Jumping-jack Wattle

Jumping-jack Wattle
Acacia enterocarpa
Kingdom: Plantae
Division: Magnoliophyta (Angiosperm)
Class: Magnoliopsida (Dicotyledon)
Order: Fabales
Family: Mimosaceae
Australia: endangered - EPBC Ac
Victoria: endangered
FFG: Listed, Action statement No.85
Jumping-jack Wattle Image: Dave Brennan
Jumping-jack Wattle seed pods. Image: D. Brennan.

Jumping-jack Wattle forms a dense multi-branched, prickly shrub about 1.5 metres tall spreading out to 2 metres across. It has distinctive zig-zag shape seed pods resembling a 'jumping jack firecracker’ which is believed to be the source of its common name.



Jumping-jack Wattle has modified leaves (phyllodes) which are narrow, straight and ridged with more than one main vein per face, length 2 to 4.5 cm, almost cylindrical about 1mm wide, sometimes sticky, aromatic and terminating with a  sharp point. Flowers, either solitary or paired are supported by a hairy, axillary peduncle (stem) and are golden yellow, globular shaped to about 4.5mm wide. Seed pods are a distinctive zig-zag shape, cylindrical and about 2cm in length by 2mm wide (Costermans 1981, Entwisle et al. 1996)


Jumping-jack Wattle is only found in the southern part of mainland Australia where it has a patchy distribution in the Wimmera area of western Victoria and adjacent areas of South Australia, also on the Eyre Peninsula and Yorke Peninsula in South Australia.

Jumping-jack Wattle VBA 2018
All known records of Jumping-jack Wattle in Victoria.  Source: VBA 2019.


In Victoria, Jumping-jack Wattle is mainly confined to only a few sites in the Dipura/Broughton area of the Wimmera on the northern Lawloit Range (roughly between Nhill, Kaniva and Broughton), most sites are in the Wimmera bioregion with one site in the Little Desert National park in the Lowan Mallee bioregion (Stuwe 1980, FIS 2005).


Juming-jack Wattle plant D. Brennan

Jumping-jack Wattle plant. Image: D. Brennan.


Jumping-jack Wattle plant view

Jumping-jack Wattle plant form. Image: D. Brennan.


Ecology & Habitat

Jumping-jack Wattle has been recorded in a variety of habitats where rainfall is less than 500mm. In the Wimmera it can be found growing as a shrub layer on duplex and gradational soils which support Buloke woodlands (Morcom & Westbrook 1998). It has also been recorded growing in association with Mallee Broombush Melaleuca uncinata on the highest parts of the northern Lawloit Range on gravelly duplex ironstone soils and Mallee scrub and grassy woodlands of Yellow Gum Eucalyptus leucoxylon, Grey Box Eucalyptus microcarpa and Buloke Allocasuarina luehmannii on more fertile, brown loamy soils (Stuwe 1980).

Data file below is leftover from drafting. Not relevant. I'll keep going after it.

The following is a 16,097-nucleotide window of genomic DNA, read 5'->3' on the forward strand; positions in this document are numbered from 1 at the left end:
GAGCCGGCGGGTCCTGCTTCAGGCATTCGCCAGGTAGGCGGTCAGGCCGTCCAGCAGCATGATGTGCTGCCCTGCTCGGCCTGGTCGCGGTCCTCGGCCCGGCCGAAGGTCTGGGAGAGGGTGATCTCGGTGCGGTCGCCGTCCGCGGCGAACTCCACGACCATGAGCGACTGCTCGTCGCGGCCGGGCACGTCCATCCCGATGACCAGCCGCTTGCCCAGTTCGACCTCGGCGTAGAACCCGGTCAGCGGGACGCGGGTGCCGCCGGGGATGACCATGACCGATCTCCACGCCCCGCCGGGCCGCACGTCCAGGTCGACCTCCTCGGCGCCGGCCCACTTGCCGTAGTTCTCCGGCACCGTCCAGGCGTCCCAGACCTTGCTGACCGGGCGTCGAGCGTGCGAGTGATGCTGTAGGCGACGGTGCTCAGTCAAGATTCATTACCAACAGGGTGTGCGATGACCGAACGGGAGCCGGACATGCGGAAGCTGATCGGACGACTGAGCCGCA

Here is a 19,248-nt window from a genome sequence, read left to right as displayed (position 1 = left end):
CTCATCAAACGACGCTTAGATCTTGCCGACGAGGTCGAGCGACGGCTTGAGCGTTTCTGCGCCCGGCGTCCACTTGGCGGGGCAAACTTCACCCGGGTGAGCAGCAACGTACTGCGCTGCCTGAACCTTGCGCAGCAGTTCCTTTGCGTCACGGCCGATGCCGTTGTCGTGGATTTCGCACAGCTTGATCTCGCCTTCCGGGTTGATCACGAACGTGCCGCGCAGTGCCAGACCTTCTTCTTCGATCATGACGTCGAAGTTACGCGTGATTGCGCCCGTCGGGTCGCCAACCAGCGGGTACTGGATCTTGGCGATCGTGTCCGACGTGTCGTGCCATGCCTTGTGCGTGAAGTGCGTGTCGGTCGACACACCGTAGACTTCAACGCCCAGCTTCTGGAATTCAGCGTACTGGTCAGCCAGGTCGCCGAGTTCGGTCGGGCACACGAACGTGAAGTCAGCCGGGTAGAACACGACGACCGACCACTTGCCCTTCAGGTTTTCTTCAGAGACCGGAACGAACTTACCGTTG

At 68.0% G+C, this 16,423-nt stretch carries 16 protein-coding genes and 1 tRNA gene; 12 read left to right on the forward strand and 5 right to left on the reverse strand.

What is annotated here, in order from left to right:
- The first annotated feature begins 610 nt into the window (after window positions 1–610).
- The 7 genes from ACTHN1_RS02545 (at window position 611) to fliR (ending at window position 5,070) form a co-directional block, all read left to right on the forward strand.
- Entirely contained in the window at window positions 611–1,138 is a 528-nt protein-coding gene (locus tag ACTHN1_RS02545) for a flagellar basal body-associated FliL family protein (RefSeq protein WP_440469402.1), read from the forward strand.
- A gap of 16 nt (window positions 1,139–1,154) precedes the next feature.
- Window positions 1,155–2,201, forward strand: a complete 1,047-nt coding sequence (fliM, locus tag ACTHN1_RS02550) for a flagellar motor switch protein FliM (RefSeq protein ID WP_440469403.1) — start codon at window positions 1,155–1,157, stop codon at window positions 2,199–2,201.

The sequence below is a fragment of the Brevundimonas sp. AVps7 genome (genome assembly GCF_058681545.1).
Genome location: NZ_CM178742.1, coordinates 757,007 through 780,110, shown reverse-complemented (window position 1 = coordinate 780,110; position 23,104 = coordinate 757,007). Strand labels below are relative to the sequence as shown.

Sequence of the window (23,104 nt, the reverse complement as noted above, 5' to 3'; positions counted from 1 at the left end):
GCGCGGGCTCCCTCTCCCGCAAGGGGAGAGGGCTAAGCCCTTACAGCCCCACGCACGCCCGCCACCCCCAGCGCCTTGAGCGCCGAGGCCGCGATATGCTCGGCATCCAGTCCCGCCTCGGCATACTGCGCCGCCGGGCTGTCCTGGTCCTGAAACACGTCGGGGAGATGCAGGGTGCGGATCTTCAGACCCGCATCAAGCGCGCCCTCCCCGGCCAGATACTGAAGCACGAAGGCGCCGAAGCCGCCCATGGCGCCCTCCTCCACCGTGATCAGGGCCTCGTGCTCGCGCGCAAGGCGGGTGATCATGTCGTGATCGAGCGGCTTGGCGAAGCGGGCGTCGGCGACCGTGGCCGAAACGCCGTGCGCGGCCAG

Flowering occurs from July to September (Entwisle et al. 1996), but may extend from May to October (Overman & Venn 1999). Distinctive zig zag seed ponds are evident from December through the summer months.

Jumping-jack Wattle phyllodes D Brennan
Enlarged view of Jumping-jack Wattle phyllodes (leaves) whith sharp point. Image: D. Brennan.
Jumping-jack Wattle enlarged view of seed pods

Enlarged view of open seed pod. Image: D. Brennan.



Population Status

There could be as few as 1000 plants in Victoria (Department of Environment & Heritage 2007), these being confined to several discrete areas.



One of the main threats to this species has been its loss through clearing and grazing which mostly occurred prior to an understanding of the species status. Approximately 95% of Wimmera Plain freehold land has been cleared and cultivated (Morcom & Westbrook 1998), this has resulted in a sever depletion of Jumping-jack Wattle with remnant populations now mostly confined to pockets of public land. Protection of known populations has improved in recent years with increased awareness and formal reserve status at some sites which affords an increased level of protection.

Gall infestation has been identified as a high level threat to all populations, and was found to be a major limiting factor in the revegetation of the Diapur Flora Reserve in the 1970s (Overman & Venn 1999).



Conservation & Management

Protection of populations on road and rail reserves together with those in Flora reserves now provides a stable platform for recovery of this species, however the populations are still small and fragmented and require ongoing monitoring and management.  Jumping-jack Wattle can be easily propagated and is now sold in plant nurseries in the Wimmera. This species is now widely used in revegetation projects which should assist the establishment of new populations.

Conservation of Jumping-jack Wattle in Victoria
  • A draft translocation plan has been written for this species.
Key Local Government Areas
  • Horsham Rural City
  • West Wimmera Shire
  • Hindmarsh Shire
  • Identify potential sites for reintroduction / translocation and revegetate the species on five suitable sites through local seed collection, propagation and horticulture. Utilise the gall free plants in the Lonsdale Block plantation as a genetic resource for comparison with infected plants and as a possible seed source if the origins can be confirmed.
    • Two sites have been identified for reintroduction and translocation; the Mirampriam Flora Reserve and a privately owned Trust for Nature covenanted property.